San Vito lo Capo is famous to be a seaside town and its coast is splendid and opens into a bay which extends from S. Vito to the cape of Solanto, at the foot of mount Monaco.
Here you can fi nd a tuna station that is inactive since 1600. The place was visited by pilgrims devoted to St. Vito, where there is a sanctuary dedicated to him. It was erected in the XIII century on an old chapel and was fortifi ed in 1545.
There are many towers in this place, raised to signal the presence of hostile boats, such as Impiso’s, Torrazzo’s, Sceri’s, Roccazzo’s and also Isolidda’s.
The patron saint of Palermo is Santa Rosalia, who is still widely venerated. On 14th of July, people in Palermo celebrate the “Festino”, which is the most important religious event of the year. The Festino is a procession in the main street of Palermo to remember the miracle attributed to Santa Rosalia who, it is believed, freed the city from the Black Death in 1624. The cave where the bones of Santa Rosalia were discovered, is on Monte Pellegrino (see above): when her relics were carried around the city three times, the plague was lifted. There is a Santuario marking the spot and can be reached via a scenic bus ride from the city below.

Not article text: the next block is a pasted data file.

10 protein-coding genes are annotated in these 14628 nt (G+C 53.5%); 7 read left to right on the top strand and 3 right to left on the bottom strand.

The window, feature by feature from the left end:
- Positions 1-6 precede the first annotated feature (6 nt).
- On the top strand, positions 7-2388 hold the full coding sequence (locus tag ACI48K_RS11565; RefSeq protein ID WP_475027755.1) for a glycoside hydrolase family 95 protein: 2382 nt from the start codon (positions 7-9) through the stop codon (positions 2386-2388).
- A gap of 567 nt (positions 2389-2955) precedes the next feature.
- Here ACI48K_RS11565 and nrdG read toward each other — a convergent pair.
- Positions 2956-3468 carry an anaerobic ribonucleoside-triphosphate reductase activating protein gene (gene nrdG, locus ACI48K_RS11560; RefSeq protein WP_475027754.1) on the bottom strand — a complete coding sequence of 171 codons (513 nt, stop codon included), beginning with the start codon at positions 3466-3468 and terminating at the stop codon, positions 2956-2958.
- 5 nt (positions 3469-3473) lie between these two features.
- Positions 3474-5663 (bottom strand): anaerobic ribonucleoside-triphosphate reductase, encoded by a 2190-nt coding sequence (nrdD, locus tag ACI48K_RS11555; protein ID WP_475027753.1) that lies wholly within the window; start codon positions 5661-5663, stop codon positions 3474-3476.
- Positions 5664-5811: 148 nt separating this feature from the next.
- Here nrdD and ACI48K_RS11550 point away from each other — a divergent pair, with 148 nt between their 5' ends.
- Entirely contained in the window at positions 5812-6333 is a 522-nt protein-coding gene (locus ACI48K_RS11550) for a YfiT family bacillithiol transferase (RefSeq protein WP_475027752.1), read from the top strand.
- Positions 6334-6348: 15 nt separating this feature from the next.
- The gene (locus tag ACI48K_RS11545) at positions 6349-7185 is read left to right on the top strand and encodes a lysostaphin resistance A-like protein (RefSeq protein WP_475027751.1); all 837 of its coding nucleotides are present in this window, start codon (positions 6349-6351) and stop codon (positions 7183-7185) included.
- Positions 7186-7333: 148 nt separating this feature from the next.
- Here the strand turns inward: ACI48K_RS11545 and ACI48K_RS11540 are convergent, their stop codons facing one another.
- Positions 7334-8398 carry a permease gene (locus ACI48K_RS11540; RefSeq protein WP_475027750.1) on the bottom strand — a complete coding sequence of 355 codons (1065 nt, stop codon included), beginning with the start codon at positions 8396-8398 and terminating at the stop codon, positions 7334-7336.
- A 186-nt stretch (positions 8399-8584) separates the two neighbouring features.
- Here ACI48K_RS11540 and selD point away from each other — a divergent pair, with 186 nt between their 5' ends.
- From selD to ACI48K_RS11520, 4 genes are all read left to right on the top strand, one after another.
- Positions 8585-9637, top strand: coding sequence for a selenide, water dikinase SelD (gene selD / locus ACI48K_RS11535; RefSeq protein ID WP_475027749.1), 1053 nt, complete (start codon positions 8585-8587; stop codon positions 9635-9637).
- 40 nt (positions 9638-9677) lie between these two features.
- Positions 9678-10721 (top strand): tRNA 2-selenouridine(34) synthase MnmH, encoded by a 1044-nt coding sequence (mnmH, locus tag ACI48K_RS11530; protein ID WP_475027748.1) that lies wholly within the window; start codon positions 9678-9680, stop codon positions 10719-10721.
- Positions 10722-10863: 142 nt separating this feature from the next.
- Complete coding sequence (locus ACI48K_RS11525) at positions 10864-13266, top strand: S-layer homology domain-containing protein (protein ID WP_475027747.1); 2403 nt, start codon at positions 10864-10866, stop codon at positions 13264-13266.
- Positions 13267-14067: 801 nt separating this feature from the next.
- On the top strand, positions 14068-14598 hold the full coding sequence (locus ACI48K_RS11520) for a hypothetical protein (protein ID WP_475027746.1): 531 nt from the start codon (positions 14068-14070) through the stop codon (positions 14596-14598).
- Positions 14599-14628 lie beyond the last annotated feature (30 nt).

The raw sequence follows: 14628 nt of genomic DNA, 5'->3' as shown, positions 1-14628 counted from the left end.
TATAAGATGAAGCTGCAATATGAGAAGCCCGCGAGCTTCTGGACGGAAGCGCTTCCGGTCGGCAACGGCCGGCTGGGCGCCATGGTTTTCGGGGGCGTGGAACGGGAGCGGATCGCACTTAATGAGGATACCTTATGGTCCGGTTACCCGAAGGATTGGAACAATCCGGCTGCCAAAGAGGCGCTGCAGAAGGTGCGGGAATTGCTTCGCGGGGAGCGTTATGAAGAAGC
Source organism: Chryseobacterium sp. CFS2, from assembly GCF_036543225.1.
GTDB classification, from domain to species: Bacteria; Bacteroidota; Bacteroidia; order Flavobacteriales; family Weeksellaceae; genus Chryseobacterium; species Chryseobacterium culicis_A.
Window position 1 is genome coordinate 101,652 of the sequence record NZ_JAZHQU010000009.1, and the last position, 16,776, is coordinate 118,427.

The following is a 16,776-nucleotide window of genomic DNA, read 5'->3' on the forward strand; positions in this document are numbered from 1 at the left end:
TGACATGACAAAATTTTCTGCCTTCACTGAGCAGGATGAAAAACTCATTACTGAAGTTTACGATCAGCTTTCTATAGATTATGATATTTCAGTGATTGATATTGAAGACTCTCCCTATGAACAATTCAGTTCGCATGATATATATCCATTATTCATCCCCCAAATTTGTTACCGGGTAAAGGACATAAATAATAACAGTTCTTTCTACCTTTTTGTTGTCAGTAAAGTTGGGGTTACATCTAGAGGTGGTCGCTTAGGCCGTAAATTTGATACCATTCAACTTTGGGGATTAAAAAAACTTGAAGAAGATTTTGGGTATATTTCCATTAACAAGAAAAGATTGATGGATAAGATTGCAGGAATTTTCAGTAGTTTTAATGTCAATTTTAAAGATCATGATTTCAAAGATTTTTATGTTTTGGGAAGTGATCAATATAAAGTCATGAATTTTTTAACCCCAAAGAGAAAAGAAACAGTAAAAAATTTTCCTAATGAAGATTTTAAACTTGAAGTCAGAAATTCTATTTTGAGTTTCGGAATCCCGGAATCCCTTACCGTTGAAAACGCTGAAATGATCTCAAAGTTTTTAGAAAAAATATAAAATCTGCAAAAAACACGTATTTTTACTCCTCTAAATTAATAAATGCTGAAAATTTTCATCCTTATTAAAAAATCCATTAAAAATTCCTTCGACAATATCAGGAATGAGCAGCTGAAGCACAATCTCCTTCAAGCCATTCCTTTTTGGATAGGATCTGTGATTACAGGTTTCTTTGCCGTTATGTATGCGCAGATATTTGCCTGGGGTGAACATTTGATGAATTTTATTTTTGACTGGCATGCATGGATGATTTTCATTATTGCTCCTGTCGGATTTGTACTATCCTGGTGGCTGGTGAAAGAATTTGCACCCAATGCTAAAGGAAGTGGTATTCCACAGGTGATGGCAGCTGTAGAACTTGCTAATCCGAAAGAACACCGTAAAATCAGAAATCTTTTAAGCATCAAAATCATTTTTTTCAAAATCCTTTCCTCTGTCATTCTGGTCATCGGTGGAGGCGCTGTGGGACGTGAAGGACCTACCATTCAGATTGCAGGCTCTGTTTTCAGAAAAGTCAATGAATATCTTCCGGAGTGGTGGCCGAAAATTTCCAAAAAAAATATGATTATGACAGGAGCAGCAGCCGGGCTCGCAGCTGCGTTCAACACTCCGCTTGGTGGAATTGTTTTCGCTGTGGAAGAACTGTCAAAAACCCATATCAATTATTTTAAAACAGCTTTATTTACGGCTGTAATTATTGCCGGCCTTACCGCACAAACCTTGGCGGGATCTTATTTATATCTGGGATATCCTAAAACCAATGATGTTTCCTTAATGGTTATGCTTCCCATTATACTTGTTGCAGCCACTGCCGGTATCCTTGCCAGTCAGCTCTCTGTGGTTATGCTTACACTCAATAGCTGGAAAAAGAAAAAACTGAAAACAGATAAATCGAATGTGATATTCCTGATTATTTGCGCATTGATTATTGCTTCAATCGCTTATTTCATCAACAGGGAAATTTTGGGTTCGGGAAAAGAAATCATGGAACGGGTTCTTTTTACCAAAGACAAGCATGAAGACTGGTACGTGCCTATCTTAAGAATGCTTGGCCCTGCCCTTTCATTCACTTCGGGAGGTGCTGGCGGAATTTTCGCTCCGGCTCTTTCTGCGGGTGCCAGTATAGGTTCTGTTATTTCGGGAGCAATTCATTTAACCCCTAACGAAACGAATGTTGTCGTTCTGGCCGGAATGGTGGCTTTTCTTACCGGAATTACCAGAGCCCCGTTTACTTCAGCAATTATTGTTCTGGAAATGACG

The Cathedral of Cefalù located in Piazza Duomo was built under the patronage of Roger II of Sicily, beginning in 1131. This style of Norman architecture would be more accurately called Sicilian Romanesque, the mosaics inside are among the most famous in the world.